I suggest that our experience of time traveling only in one direction is tied to our role as conscious observers living in bodies made out of thermodynamic processes, and 78% of the visitors to this site were willing to agree with that statement (this also means, presumably, that they were willing to accept that "time" is a direction in the fourth spatial dimension, which is already a somewhat contentious viewpoint according to those who believe time should always be discussed separately from the other spatial dimensions). In my book, as a mental exercise I work through some scenarios of what might have happened if other forms of life were defined by the time-reversal symmetry versions of reality that science tells us are just as real as our own. What would it be like to meet a "reverse-time alien" who was riding time's arrow in the reverse direction, because that alien was constructed from time-reversal symmetry chemical processes?

Like many of the ideas I explore in this project, "time as a part of the observer effect" relates to concepts from quantum physicist John Wheeler, and from Digital Physics. This also relates to one of our most basic questions: what is life? According to this recent blog entry by Hazel Muir over at the New Scientist Blogs, there are 280 accepted definitions of life in the scientific literature. The question of "what is life" takes on greater significance as we discover more about our own solar system, and about the other planetary systems of our universe: any attempts to search for "life" should not assume that all life uses the same chemical processes or matter/energy distributions as life on Earth.

My simple definition of life is "any process that is interested in what happens next". By the time we are are thinking of an omniverse of possible expressions of matter, energy, and other patterns of information, we can think of a great many other ways that life might be able to express itself that have nothing to do with genes, and that might even be able to transcend the narrow boundaries of a three-dimensional space being observed one planck length after another to create the arrow of time.

Other entries that relate to these discussions:

Infinity and the Boltzmann Brains

Time is a Direction

How to Make a Universe

Hypercubes and Plato's Cave

You Can't Get There from Here

Poll Question 15: "We start with a point. We make another point. We join those points with a line. The line that passes through those points extends to infinity in either direction. Can we call those two directions positive infinity and negative infinity then?" (poll ended June 1 '08)

54% disagreed, while the rest agreed.

Poll Question 13 was another question that dealt with infinity, and that one came out pretty close to a tie. Even though the responses to this current question leaned very slightly more towards "no" throughout the polling period, it still didn't have a clear winner - which, I think (as with Poll 13) reflects the fact that there are a lot of different opinions out there as to what the word "infinity" really means.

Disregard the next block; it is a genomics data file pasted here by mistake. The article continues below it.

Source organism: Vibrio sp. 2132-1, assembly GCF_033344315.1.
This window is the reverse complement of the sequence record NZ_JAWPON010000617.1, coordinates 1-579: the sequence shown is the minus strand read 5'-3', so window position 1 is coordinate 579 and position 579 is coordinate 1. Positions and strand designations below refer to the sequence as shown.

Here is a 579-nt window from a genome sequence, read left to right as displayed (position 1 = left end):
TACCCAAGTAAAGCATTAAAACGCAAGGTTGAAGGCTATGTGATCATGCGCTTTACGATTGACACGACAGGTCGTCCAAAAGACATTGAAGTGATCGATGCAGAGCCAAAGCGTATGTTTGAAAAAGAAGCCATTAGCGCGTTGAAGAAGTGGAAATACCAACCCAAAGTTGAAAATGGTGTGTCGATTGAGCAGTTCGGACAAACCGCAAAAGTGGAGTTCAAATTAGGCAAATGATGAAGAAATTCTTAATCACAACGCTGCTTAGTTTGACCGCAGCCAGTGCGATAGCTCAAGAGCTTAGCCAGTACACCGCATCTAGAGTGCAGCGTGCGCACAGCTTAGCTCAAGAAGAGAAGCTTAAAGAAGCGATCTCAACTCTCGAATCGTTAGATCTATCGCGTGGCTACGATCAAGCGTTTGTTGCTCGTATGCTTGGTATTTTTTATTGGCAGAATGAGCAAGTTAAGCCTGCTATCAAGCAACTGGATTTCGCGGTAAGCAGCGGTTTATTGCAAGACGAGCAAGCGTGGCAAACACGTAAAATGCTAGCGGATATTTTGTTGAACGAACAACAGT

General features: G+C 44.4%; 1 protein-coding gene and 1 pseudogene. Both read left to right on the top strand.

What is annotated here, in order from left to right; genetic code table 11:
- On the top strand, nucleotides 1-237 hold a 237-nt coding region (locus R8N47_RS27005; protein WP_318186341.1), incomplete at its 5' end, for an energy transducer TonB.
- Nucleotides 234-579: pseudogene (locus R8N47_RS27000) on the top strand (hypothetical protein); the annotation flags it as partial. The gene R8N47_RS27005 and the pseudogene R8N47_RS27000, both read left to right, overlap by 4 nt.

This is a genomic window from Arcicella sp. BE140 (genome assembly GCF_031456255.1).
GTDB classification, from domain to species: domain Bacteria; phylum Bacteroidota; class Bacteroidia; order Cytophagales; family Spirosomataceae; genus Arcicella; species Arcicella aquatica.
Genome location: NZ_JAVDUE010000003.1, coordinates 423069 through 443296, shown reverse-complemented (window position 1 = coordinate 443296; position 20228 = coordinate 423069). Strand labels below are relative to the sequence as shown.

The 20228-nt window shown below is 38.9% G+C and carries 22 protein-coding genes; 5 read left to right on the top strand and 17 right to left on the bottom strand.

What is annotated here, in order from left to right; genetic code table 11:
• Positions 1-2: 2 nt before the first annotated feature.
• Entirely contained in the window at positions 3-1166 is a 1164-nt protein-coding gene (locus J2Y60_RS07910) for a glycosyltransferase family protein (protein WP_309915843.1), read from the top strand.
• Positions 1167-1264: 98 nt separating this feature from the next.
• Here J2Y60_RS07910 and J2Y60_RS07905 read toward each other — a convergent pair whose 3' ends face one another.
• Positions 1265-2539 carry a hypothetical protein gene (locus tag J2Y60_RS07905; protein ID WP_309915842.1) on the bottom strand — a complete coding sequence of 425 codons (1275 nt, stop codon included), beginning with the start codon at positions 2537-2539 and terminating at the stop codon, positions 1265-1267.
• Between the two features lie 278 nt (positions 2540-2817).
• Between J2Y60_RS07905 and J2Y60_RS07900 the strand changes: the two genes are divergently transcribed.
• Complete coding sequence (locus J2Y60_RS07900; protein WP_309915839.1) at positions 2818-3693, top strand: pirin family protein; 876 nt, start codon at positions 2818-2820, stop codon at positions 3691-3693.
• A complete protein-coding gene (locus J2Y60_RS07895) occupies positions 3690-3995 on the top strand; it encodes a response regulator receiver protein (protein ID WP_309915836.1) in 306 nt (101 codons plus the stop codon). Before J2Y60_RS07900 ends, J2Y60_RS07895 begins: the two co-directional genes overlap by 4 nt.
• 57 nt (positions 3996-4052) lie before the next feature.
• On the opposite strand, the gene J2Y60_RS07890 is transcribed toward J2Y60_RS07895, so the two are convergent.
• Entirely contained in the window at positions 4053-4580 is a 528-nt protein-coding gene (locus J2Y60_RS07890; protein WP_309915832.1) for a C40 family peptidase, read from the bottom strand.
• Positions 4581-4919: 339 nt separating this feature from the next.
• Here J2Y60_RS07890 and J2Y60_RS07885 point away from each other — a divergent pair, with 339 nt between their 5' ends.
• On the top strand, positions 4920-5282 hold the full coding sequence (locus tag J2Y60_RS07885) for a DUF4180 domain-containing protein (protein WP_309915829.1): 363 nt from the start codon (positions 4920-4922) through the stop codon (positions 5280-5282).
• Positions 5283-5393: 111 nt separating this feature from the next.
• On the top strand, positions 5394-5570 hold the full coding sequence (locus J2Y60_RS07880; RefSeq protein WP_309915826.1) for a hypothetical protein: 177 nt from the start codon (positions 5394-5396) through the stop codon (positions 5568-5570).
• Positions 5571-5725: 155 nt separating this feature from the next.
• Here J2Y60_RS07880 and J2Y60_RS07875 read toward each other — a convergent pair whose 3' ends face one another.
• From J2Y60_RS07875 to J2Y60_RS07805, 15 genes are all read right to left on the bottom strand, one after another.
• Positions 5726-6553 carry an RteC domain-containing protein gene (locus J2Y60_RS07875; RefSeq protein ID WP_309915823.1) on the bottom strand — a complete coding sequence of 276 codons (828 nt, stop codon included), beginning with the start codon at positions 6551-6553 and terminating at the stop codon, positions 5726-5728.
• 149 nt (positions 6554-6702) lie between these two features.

With this current poll question, we find another way to wrestle with the mainstream science concept of there being "many roads to infinity", which I discussed in more depth in my discussion of Poll 13. These ideas also tie nicely into Gevin Giorbran's ideas of enfolded symmetry, which I've talked about so many times in this blog and at the tenth dimension forum, and in blog entries like John Wheeler and Digital Physics, Hidden Variables and the Seventh Dimension and Dark Matter, Dark Energy, Dark Information.

If we start with a geometric point of indeterminate size, and infinity is of indeterminate size, then can a point on a line encompass infinity? Usually, when people hear that a geometric point is of indeterminate size, they imagine this to mean that the point is infinitely small: which would make it yet another "road to infinity". With imagining the tenth dimension, we are wrapping all of those concepts together: this means that the point that we start from (at zero) and the point that we end up on (at ten) can, potentially, both be the same thing. Or, in the same way that the infinite set of all even numbers can be a subset of the infinite set of all whole numbers, the zero we start from can be a subset of the omniverse of all possible states of matter, energy, and information that we end up within. Images of Mobius strips, Klein bottles, and doughnut-shaped torus universes all have this same "wrapping back around on themselves" quality that we get to by the time we've imagined the zero and the ten being part of a Douglas-Hofstadter-style self-referential loop that creates consciousness and the world that each of us witnesses each day.

Enjoy the journey,

Rob Bryanton

Next: Magnets and Souls